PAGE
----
Label Text: Celebrated as major Puerto Rican Abstractionist, Albizu studied under famed New York Studio School founder and teacher, Esteban Vincente at the Universidad de Puerto Rico. Though he introduced his students to Modernism, he discouraged them from practicing beyond figurative or still life genres. From 1948 through 1951, Albizu studied with famed Abstract Expressionist, Hans Hoffman in New York. During this time, her works explored the modes of the moment: non-representational, flat angular forms. In 1951, during a period of study in France, the influences of abstraction lyrique—an art movement popular in France during the 1940s and 1950s that rejected geometric abstraction in favor of spontaneous brushwork and paint application from the tube onto the canvas—found its way into her paintings. The artist’s shift to intuitive, yet broad brush strokes, while continuing to incorporate abstracted geometrical shapes represent her most recognized style of painting.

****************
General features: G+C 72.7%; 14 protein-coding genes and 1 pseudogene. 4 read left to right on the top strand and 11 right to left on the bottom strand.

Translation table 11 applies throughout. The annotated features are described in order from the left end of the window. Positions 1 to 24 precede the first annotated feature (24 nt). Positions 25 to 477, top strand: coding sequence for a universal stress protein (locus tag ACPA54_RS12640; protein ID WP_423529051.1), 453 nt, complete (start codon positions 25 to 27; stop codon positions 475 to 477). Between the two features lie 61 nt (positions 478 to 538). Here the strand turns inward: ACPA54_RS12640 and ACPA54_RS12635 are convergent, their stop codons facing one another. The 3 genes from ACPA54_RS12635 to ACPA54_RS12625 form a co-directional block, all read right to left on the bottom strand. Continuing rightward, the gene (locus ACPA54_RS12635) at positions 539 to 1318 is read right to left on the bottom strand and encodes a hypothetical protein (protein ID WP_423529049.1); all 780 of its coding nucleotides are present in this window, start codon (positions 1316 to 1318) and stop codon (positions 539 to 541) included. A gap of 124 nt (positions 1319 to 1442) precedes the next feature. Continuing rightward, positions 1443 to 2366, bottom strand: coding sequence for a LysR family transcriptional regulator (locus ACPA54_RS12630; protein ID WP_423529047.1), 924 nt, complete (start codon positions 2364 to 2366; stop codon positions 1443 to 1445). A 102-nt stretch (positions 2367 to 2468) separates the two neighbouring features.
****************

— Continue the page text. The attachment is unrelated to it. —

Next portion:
In Untitled, viewers see the artist’s signature style of overlapping and jostling masses of rhythmic forms infused with jewel-like tones of blues, greens, blacks and reds that expand the canvas’s surface. This effect is what she called “a conversation between color and form.” Created during the height of a period when Albizu’s paintings graced jazz and classical music album covers released by RCA and Verve Records, the work radiates an energy that is cool and warm, animated and contemplative. It is a masterful demonstration of the artist’s ability to convey the restorative and formative powers of color, while also emphasizing the materiality of paint. Although completely abstract, Untitled perhaps evokes a place, a moment, or the liveliness of city life.